Histologic Characterization of Human Scarred Vocal Folds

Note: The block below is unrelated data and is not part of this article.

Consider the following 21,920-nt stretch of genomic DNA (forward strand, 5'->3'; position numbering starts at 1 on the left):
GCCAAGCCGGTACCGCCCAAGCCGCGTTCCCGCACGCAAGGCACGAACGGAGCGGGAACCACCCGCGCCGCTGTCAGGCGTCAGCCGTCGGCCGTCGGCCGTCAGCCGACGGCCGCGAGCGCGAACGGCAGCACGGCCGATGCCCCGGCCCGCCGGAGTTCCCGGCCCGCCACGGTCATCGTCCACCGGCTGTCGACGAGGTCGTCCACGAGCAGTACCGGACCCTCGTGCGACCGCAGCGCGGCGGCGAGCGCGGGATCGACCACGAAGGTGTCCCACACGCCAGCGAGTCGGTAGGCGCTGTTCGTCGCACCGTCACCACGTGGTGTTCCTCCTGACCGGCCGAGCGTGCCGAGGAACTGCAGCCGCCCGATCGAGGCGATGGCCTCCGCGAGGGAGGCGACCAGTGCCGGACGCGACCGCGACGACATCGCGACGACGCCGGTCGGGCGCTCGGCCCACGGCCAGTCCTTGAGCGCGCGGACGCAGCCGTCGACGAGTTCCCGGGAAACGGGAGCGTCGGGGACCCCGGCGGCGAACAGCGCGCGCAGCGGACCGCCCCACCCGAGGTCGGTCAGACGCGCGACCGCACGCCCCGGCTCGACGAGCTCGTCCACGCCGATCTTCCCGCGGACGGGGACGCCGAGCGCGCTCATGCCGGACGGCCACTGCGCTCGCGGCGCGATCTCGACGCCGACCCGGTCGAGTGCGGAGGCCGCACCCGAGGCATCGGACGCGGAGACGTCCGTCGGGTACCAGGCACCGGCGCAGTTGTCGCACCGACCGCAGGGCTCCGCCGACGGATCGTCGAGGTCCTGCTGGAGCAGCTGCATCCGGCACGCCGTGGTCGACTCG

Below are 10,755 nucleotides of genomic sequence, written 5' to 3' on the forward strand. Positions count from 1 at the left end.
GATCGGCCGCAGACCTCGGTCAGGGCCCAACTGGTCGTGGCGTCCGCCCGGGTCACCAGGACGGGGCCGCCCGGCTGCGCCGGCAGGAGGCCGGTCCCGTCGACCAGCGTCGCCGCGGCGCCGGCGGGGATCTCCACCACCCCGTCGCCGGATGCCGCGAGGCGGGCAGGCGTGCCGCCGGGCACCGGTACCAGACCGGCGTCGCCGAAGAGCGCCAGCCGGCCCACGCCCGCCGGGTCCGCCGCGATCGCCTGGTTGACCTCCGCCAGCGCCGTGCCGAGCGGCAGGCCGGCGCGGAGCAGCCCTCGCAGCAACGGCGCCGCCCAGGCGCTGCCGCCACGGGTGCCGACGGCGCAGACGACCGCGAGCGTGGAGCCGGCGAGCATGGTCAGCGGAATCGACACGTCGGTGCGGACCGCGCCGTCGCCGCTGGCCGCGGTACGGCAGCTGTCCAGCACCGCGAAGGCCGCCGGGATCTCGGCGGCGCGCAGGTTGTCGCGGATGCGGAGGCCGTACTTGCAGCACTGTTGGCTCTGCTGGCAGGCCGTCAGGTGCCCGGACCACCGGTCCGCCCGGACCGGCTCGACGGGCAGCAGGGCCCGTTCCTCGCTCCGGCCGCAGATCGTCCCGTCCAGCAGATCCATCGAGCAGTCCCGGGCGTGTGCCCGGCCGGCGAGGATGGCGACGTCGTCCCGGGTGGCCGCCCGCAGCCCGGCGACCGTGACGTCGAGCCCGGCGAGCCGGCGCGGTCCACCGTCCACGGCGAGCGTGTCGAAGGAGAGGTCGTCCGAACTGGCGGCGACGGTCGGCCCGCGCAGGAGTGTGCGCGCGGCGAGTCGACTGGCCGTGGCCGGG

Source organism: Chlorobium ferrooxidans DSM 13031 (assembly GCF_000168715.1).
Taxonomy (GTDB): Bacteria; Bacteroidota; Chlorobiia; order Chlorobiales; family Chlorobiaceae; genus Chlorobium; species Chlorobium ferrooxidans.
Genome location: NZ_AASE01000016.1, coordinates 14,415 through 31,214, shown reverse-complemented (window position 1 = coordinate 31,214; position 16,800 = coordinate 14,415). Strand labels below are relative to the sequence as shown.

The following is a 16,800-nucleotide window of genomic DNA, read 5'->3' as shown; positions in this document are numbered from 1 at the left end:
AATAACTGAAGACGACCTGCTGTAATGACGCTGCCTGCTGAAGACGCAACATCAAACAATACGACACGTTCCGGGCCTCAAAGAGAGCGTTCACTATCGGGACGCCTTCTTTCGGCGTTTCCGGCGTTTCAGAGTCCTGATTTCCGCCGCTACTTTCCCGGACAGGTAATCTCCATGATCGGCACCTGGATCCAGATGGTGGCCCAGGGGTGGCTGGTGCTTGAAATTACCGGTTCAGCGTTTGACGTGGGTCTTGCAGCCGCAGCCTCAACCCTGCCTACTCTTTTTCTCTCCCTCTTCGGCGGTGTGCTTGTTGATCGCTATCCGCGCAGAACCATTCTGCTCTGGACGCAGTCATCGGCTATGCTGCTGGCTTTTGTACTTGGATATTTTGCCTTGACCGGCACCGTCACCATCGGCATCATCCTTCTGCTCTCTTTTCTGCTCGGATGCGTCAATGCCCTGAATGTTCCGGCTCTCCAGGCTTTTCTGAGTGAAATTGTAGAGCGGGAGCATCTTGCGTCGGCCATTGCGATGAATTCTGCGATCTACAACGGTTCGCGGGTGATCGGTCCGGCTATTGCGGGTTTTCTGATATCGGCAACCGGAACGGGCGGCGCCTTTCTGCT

Vocal fold scarring remains a significant problem. Although several animal models have been developed to improve our understanding of the histopathology, the histologic features of scarred human vocal folds have rarely been reported. The present case studies aimed to define the histologic changes of scarred human vocal folds caused by cordectomy or cordotomy. Ten patients with the scarred vocal folds were involved in this study. Nine patients with early glottic cancer underwent endoscopic cordectomy, and one patient underwent superficial cordotomy for idiopathic scar. The postcordectomy or cordotomy scar was biopsied or resected 3–13 months after the original procedure. After confirming absence of any tumor in cancer patients, the remaining specimens were used in the present study. Histologic examination investigated deposition of extracellular matrix (ECM) including collagen, elastin, hyaluronic acid (HA), fibronectin, and decorin in the lamina propria of the scarred vocal folds. There was a wide range of variation in the deposition of ECM in scarred vocal folds. Excessive and disorganized collagen deposition was observed in most cases that had undergone deep resection of the lamina propria, whereas deposition of collagen was mild and well organized after superficial resection. Decorin was retained in all cases after superficial cordectomy or cordotomy, but varied after deep resection. Deposition of elastin, HA, and fibronectin varied regardless of depth of injury. Histology of scarred vocal folds may vary with degree of injury and individual healing mechanism.

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